On Making a Sweater Coat and Giant Bubbles

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So, I made Jayce a sweater, but I didn’t knit it.  Which is kind of an awesome way to make a sweater, in my opinion.   

Five and Ten Sweater Coat  Our Family Four 6I got this incredible brown woven fabric at the Knitting and Stitching show in October.  It was a beautiful mix of browns with the occasional red and yellow, it’s Alexander Henry, and when I acted disappointed that the guy only had about a meter and a half of it left he gave it to me for 10 pounds.  Awesome.  I have never sewed anything with this type of fabric before and I was a little unsure of how it would turn out but it was so nice that I just had to give it a shot! 

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I used the Five and Ten Designs Volume Two book for the pattern for this sweater coat, which you may remember is what I used to make Hannah’s Tablecloth Rain Jacket.  (PS-The coat and dress volumes are both on sale now with a Black Friday discount, so if you’ve been on the fence you should get it this weekend.)  I used the basic pattern block, a size 6 with the long length, and fully lined it.  The bodice is lined with a really plush soft fabric and the sleeves are lined with a brown silky fabric so that it is easy to put on over a long sleeved shirt.  I had originally planned to add a hood, but now that temperatures have finally dropped into the 40’s I know that Jayce will be less likely to wear this as a coat and more likely to wear it as a sweater, and I didn’t want to deal with a bulky hood underneath his winter coat.  So I swapped the hood out for a big fuzzy collar and it worked.
However, it was in the 50’s on this day so he did wear it as a coat for the pictures. 🙂
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Also, the toggles.  I have never used toggles and I think they look just so cool.  I wasn’t sure how stretchy the fabric would be and I didn’t want it to warp out of shape with a zipper, and I was worried about doing a buttonhole with sweater/plush fabric combo, so toggles seemed like a good option.  They keep the sweater snug around Jayce’s torso without pulling anything out of shape, and I think the detail looks really good.  I love it.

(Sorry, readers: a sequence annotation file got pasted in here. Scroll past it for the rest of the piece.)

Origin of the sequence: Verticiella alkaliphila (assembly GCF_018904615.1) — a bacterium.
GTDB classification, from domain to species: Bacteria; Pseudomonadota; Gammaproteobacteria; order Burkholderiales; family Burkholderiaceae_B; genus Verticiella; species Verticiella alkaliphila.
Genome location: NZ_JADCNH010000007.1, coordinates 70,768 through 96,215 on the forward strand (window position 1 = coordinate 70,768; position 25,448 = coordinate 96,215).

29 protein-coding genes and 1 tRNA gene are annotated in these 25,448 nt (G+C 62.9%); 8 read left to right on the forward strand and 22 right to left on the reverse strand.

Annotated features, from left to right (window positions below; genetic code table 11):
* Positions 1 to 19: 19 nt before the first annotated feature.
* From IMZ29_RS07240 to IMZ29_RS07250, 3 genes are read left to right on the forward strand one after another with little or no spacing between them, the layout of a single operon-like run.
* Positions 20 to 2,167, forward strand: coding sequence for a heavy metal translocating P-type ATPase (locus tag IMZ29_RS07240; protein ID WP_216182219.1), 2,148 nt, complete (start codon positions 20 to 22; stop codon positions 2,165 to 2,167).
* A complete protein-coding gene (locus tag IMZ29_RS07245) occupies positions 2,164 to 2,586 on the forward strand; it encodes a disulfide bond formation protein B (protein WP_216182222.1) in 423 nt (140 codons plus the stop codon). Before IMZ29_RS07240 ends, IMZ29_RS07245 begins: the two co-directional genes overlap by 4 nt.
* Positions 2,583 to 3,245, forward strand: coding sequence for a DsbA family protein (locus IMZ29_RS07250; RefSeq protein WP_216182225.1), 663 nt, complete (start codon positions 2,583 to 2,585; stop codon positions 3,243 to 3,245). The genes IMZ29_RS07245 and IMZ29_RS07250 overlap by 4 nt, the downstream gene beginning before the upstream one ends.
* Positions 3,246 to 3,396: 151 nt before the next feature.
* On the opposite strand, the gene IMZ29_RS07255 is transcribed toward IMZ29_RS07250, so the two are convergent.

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Jayce loved it.  I kept trying to flip the collar down, but he kept popping it back up because he liked how soft it was on his neck, which was a-okay by me!
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When we were leaving the Science Museum there was a man outside with an enormous bubble maker and a ton of kids were running around chasing the bubbles, including mine.  In case you were wondering what it looks like when a huge bubble breaks over a kid, see the above right picture.  So cool.
Bubbles 2I was so so glad that I had my camera. 
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It was all sorts of magic and excitement until Hannah wiped out big time and got a huge goose egg right in the middle of her forehead.  Then it occurred to me that a ton of slippery bubble liquid on the pavement with lots of running excited children is actually a terrible idea.  Sigh. 
Oh well.  It was good while it lasted I guess.

7 thoughts on “On Making a Sweater Coat and Giant Bubbles

  1. fantastic fabric. I have been looking for something like that for years. Do you remember the stall name that you got it from? I have been checking the web since reading this and cannot find it anywhere. I want to recreate a cardi of mine that it extremely threadbare and this looks perfect!

  2. Erin your son is such a cutie and that sweater is amazing! I think I would love the feeling of the fuzzy collar on my neck too! Your two children must be the best dressed in London 🙂

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